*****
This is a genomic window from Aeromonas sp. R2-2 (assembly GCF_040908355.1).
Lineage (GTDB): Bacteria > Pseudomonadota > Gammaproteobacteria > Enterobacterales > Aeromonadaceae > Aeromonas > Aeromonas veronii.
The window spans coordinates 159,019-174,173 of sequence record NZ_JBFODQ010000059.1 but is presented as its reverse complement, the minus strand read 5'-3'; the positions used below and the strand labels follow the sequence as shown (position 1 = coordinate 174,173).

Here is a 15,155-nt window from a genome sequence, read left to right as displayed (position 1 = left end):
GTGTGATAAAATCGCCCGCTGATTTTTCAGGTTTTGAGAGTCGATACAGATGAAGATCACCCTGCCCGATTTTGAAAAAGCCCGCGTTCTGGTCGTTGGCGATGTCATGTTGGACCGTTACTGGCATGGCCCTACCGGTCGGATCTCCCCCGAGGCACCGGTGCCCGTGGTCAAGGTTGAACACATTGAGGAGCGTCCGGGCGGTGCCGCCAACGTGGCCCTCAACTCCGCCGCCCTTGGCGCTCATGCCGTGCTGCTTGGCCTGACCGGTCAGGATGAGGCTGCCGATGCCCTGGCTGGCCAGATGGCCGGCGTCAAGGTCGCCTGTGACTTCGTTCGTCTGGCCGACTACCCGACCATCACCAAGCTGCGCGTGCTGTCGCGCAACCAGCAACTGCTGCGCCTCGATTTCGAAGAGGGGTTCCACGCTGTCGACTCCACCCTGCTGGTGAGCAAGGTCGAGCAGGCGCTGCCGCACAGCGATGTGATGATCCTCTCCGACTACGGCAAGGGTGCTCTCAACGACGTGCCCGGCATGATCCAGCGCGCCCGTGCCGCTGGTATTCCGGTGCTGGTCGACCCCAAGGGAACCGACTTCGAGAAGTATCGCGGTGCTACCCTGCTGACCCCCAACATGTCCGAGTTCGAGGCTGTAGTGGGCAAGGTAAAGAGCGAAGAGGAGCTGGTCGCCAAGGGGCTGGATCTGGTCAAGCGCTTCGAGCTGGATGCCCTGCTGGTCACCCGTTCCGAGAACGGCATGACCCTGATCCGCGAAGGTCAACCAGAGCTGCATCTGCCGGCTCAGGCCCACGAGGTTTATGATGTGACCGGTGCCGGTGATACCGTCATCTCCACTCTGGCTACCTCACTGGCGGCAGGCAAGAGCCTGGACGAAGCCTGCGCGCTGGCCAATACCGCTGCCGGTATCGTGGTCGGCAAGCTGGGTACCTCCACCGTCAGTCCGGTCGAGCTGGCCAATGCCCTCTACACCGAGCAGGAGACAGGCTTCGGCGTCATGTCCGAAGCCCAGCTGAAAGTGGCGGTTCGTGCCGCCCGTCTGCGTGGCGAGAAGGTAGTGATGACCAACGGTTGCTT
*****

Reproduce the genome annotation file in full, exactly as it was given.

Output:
This is a genomic window from Aeromonas sp. R2-2 (assembly GCF_040908355.1).
Lineage (GTDB): Bacteria > Pseudomonadota > Gammaproteobacteria > Enterobacterales > Aeromonadaceae > Aeromonas > Aeromonas veronii.
The window spans coordinates 159,019-174,173 of sequence record NZ_JBFODQ010000059.1 but is presented as its reverse complement, the minus strand read 5'-3'; the positions used below and the strand labels follow the sequence as shown (position 1 = coordinate 174,173).

Here is a 15,155-nt window from a genome sequence, read left to right as displayed (position 1 = left end):
GTGTGATAAAATCGCCCGCTGATTTTTCAGGTTTTGAGAGTCGATACAGATGAAGATCACCCTGCCCGATTTTGAAAAAGCCCGCGTTCTGGTCGTTGGCGATGTCATGTTGGACCGTTACTGGCATGGCCCTACCGGTCGGATCTCCCCCGAGGCACCGGTGCCCGTGGTCAAGGTTGAACACATTGAGGAGCGTCCGGGCGGTGCCGCCAACGTGGCCCTCAACTCCGCCGCCCTTGGCGCTCATGCCGTGCTGCTTGGCCTGACCGGTCAGGATGAGGCTGCCGATGCCCTGGCTGGCCAGATGGCCGGCGTCAAGGTCGCCTGTGACTTCGTTCGTCTGGCCGACTACCCGACCATCACCAAGCTGCGCGTGCTGTCGCGCAACCAGCAACTGCTGCGCCTCGATTTCGAAGAGGGGTTCCACGCTGTCGACTCCACCCTGCTGGTGAGCAAGGTCGAGCAGGCGCTGCCGCACAGCGATGTGATGATCCTCTCCGACTACGGCAAGGGTGCTCTCAACGACGTGCCCGGCATGATCCAGCGCGCCCGTGCCGCTGGTATTCCGGTGCTGGTCGACCCCAAGGGAACCGACTTCGAGAAGTATCGCGGTGCTACCCTGCTGACCCCCAACATGTCCGAGTTCGAGGCTGTAGTGGGCAAGGTAAAGAGCGAAGAGGAGCTGGTCGCCAAGGGGCTGGATCTGGTCAAGCGCTTCGAGCTGGATGCCCTGCTGGTCACCCGTTCCGAGAACGGCATGACCCTGATCCGCGAAGGTCAACCAGAGCTGCATCTGCCGGCTCAGGCCCACGAGGTTTATGATGTGACCGGTGCCGGTGATACCGTCATCTCCACTCTGGCTACCTCACTGGCGGCAGGCAAGAGCCTGGACGAAGCCTGCGCGCTGGCCAATACCGCTGCCGGTATCGTGGTCGGCAAGCTGGGTACCTCCACCGTCAGTCCGGTCGAGCTGGCCAATGCCCTCTACACCGAGCAGGAGACAGGCTTCGGCGTCATGTCCGAAGCCCAGCTGAAAGTGGCGGTTCGTGCCGCCCGTCTGCGTGGCGAGAAGGTAGTGATGACCAACGGTTGCTT